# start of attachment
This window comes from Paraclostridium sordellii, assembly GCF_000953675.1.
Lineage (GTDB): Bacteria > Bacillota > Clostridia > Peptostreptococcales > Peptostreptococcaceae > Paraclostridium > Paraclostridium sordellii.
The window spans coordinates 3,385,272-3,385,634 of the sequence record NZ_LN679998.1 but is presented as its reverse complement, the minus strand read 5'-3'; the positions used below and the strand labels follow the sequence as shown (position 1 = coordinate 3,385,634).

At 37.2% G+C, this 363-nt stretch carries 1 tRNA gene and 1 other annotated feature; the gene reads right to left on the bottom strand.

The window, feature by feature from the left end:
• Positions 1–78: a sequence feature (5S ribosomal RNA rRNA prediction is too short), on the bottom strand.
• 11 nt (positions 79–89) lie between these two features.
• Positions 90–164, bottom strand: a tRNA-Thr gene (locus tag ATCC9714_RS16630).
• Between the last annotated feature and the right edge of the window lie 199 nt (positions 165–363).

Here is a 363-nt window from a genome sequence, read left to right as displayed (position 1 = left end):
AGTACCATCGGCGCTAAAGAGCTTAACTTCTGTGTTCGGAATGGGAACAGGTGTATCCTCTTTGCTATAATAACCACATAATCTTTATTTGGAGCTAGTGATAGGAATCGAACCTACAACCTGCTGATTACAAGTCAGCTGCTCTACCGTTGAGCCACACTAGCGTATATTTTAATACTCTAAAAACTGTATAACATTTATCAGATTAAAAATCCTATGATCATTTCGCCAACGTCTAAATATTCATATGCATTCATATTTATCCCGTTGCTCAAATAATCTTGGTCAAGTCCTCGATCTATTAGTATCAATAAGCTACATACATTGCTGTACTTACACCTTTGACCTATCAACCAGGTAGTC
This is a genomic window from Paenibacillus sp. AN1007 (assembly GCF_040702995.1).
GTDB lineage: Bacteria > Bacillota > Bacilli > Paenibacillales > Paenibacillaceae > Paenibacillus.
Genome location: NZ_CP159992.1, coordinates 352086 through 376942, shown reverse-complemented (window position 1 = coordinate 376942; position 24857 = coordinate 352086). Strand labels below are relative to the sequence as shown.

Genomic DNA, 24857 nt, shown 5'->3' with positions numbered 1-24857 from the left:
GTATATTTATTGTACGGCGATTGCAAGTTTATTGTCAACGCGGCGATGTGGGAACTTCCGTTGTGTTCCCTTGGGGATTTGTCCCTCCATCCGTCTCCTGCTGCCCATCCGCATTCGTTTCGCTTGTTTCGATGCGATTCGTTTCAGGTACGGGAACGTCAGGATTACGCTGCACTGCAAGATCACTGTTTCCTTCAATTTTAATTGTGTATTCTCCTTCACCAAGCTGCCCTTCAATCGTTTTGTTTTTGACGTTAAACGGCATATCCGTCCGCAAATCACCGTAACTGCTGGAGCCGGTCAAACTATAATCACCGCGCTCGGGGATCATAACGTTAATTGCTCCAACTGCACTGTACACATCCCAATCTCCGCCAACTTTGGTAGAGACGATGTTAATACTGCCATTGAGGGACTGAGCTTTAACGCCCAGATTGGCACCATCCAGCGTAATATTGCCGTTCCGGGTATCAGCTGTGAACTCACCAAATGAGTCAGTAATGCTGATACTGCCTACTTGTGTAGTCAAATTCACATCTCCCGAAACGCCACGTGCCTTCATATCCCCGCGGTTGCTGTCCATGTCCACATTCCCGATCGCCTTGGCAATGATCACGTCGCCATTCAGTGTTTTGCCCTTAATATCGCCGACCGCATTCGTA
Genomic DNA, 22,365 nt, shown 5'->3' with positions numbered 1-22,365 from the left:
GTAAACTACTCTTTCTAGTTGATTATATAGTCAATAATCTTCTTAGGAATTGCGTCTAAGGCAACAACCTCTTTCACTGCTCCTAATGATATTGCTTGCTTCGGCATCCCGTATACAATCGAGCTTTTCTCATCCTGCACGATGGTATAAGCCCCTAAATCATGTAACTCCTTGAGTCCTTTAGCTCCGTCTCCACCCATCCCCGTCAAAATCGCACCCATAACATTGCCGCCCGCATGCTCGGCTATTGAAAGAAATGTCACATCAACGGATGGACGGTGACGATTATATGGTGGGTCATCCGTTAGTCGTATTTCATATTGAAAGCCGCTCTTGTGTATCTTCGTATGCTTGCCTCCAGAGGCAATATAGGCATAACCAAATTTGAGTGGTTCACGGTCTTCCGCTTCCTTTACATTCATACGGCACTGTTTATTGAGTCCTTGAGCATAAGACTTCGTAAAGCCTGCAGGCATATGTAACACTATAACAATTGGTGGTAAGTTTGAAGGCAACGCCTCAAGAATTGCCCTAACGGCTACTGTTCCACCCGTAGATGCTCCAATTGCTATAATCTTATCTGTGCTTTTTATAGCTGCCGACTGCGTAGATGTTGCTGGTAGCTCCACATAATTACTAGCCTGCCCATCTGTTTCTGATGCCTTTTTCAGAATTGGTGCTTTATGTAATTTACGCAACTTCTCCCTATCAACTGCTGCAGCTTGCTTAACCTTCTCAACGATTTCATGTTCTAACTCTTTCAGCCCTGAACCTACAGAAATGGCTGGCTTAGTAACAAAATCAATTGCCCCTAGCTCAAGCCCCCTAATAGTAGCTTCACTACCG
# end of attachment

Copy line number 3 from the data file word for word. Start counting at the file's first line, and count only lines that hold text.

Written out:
The window spans coordinates 3,385,272-3,385,634 of the sequence record NZ_LN679998.1 but is presented as its reverse complement, the minus strand read 5'-3'; the positions used below and the strand labels follow the sequence as shown (position 1 = coordinate 3,385,634).